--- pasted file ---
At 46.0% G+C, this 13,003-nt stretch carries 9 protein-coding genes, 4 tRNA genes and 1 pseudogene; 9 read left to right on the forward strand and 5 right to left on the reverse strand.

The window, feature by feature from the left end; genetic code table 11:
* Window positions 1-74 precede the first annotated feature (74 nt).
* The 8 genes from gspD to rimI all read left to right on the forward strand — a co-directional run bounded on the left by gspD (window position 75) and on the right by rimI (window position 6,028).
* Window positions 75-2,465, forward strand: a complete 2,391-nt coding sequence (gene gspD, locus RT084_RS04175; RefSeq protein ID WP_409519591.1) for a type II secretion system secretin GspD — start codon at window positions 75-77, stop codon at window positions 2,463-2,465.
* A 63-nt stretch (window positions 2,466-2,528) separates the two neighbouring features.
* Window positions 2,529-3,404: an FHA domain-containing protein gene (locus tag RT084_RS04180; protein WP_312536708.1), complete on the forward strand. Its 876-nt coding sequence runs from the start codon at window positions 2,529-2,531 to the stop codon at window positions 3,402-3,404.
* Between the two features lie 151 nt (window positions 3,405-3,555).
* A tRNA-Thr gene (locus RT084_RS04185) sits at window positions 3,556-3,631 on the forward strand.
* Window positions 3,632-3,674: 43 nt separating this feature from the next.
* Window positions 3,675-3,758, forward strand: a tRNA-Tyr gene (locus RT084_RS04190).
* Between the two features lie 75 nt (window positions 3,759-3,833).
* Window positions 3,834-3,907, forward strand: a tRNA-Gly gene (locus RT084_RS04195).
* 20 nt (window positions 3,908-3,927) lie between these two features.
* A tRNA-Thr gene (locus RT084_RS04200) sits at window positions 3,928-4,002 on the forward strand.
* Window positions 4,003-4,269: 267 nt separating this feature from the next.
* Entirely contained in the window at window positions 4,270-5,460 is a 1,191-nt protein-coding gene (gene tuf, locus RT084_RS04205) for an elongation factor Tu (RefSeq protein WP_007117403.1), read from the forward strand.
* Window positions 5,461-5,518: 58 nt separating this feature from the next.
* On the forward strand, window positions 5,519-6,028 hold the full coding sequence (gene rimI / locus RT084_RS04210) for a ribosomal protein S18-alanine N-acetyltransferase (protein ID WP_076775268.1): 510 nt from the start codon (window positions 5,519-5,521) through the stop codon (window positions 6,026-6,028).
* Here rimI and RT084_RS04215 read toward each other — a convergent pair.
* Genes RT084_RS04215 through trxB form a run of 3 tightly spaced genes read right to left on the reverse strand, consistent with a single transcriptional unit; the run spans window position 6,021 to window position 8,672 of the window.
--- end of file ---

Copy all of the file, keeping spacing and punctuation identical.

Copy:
At 46.0% G+C, this 13,003-nt stretch carries 9 protein-coding genes, 4 tRNA genes and 1 pseudogene; 9 read left to right on the forward strand and 5 right to left on the reverse strand.

The window, feature by feature from the left end; genetic code table 11:
* Window positions 1-74 precede the first annotated feature (74 nt).
* The 8 genes from gspD to rimI all read left to right on the forward strand — a co-directional run bounded on the left by gspD (window position 75) and on the right by rimI (window position 6,028).
* Window positions 75-2,465, forward strand: a complete 2,391-nt coding sequence (gene gspD, locus RT084_RS04175; RefSeq protein ID WP_409519591.1) for a type II secretion system secretin GspD — start codon at window positions 75-77, stop codon at window positions 2,463-2,465.
* A 63-nt stretch (window positions 2,466-2,528) separates the two neighbouring features.
* Window positions 2,529-3,404: an FHA domain-containing protein gene (locus tag RT084_RS04180; protein WP_312536708.1), complete on the forward strand. Its 876-nt coding sequence runs from the start codon at window positions 2,529-2,531 to the stop codon at window positions 3,402-3,404.
* Between the two features lie 151 nt (window positions 3,405-3,555).
* A tRNA-Thr gene (locus RT084_RS04185) sits at window positions 3,556-3,631 on the forward strand.
* Window positions 3,632-3,674: 43 nt separating this feature from the next.
* Window positions 3,675-3,758, forward strand: a tRNA-Tyr gene (locus RT084_RS04190).
* Between the two features lie 75 nt (window positions 3,759-3,833).
* Window positions 3,834-3,907, forward strand: a tRNA-Gly gene (locus RT084_RS04195).
* 20 nt (window positions 3,908-3,927) lie between these two features.
* A tRNA-Thr gene (locus RT084_RS04200) sits at window positions 3,928-4,002 on the forward strand.
* Window positions 4,003-4,269: 267 nt separating this feature from the next.
* Entirely contained in the window at window positions 4,270-5,460 is a 1,191-nt protein-coding gene (gene tuf, locus RT084_RS04205) for an elongation factor Tu (RefSeq protein WP_007117403.1), read from the forward strand.
* Window positions 5,461-5,518: 58 nt separating this feature from the next.
* On the forward strand, window positions 5,519-6,028 hold the full coding sequence (gene rimI / locus RT084_RS04210) for a ribosomal protein S18-alanine N-acetyltransferase (protein ID WP_076775268.1): 510 nt from the start codon (window positions 5,519-5,521) through the stop codon (window positions 6,026-6,028).
* Here rimI and RT084_RS04215 read toward each other — a convergent pair.
* Genes RT084_RS04215 through trxB form a run of 3 tightly spaced genes read right to left on the reverse strand, consistent with a single transcriptional unit; the run spans window position 6,021 to window position 8,672 of the window.